Sunday, 06 July 2008

Did We Get Lied Into War?

Written by  Warren Mass

Saddam HusseinOn June 5, the Senate Intelligence Committee, concluding five years of investigations (and partisan disagreements), released its report about whether the Bush administration had based its decision to attack Iraq on valid intelligence estimates or had lied us into war. The New York Times summed up the report: “The 170-page report accuses Mr. Bush, Vice President Dick Cheney and other top officials of repeatedly overstating the Iraqi threat in the emotional aftermath of the Sept. 11 attacks. Its findings were endorsed by all eight committee Democrats and two Republicans, Senators Olympia Snowe of Maine and Chuck Hagel of Nebraska.”

The chairman of the committee, Senator John D. Rockefeller IV (D-W.Va.), noted in a statement accompanying the report: “The president and his advisers undertook a relentless public campaign in the aftermath of the attacks to use the war against Al Qaeda as a justification for overthrowing Saddam Hussein.”

The committee’s minority leader, Sen. Christopher S. Bond (R-Mo.), and three of his Republican colleagues disagreed with the majority conclusion. Committee Vice-chairman Bond and Republicans Saxby Chambliss, Orrin Hatch, and Richard Burr signed a “minority views” statement that did not dispute the reality that “after-the-fact,” postwar evidence indicated that the decision to go to war in Iraq was based on faulty information. However, they accused the majority that produced the report of having a partisan agenda, which — despite the benefits derived from making this information available to the American public — is possible. And they also correctly pointed out that some Democrats also made statements back in 2002 charging that Saddam Hussein was aggressively trying to build a stockpile of weapons of mass destruction.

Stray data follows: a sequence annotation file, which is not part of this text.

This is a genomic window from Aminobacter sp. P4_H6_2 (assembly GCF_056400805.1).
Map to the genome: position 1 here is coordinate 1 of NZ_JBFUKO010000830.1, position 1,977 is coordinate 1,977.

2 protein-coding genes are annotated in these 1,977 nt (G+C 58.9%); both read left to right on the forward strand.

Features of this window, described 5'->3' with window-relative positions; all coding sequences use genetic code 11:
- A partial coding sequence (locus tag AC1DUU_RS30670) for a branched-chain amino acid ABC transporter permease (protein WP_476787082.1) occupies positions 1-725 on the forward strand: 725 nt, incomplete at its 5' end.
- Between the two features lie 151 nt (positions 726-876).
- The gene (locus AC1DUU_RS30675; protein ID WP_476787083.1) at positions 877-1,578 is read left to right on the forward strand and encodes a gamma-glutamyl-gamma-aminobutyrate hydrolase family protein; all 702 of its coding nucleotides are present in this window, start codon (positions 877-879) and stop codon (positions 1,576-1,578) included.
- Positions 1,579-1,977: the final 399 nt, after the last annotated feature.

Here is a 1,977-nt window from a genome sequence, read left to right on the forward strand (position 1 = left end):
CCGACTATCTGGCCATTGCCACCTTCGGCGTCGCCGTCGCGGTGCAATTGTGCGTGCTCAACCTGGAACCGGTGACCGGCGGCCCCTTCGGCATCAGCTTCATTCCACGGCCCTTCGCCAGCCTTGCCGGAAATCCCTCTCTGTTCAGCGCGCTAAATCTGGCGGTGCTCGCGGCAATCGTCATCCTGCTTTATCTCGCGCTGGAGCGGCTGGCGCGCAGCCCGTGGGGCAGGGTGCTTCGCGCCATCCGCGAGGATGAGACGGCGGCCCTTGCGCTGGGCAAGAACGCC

In determining if the Bush administration was culpable of publicly twisting the intelligence to suit its ends, it is helpful to start with the report’s own definitions of its scope and methodology. It notes that its scope (quoting from the original 2004 unanimous committee agreement) is to assess “whether public statements and reports and testimony regarding Iraq by U.S. Government officials made between the Gulf War period and the commencement of Operation Iraqi Freedom were substantiated by intelligence information.”

The committee focused especially on five key speeches made by administration officials concerning “the threats posed by Iraq, Iraqi weapons of mass destruction, Iraqi ties to terrorist groups, and possible consequences of a US invasion of Iraq.”

The committee also noted that it selected statements from those five speeches pertaining to eight categories: nuclear weapons, biological weapons, chemical weapons, weapons of mass destruction, methods of delivery, links to terrorism, regime intent, and assessments about the postwar situation in Iraq. The report is very repetitious and includes a section for WMDs, though the report itself says WMDs commonly refers collectively to “nuclear, biological and chemical weapons.” Here is a sampling of quotes by members of the Bush administration and the report’s conclusions as to the truthfulness of the statements:

Nuclear Weapons

• “Iraq has made several attempts to buy high-strength aluminum tubes used to enrich uranium for a nuclear weapon. Should Iraq acquire fissile material, it would be able to build a nuclear weapon within a year.” (Bush, September 12, 2002)

• “We have no indication that Saddam Hussein has ever abandoned his nuclear weapons program. On the contrary, we have more than a decade of proof that he remains determined to acquire nuclear weapons.” (Powell, February 5, 2003)

Regarding the above and many other administration statements, the committee report concluded: “Statements … regarding a possible Iraqi nuclear weapons program were generally substantiated by intelligence community estimates, but did not convey the substantial disagreements that existed in the intelligence community.” (Emphasis added throughout article.)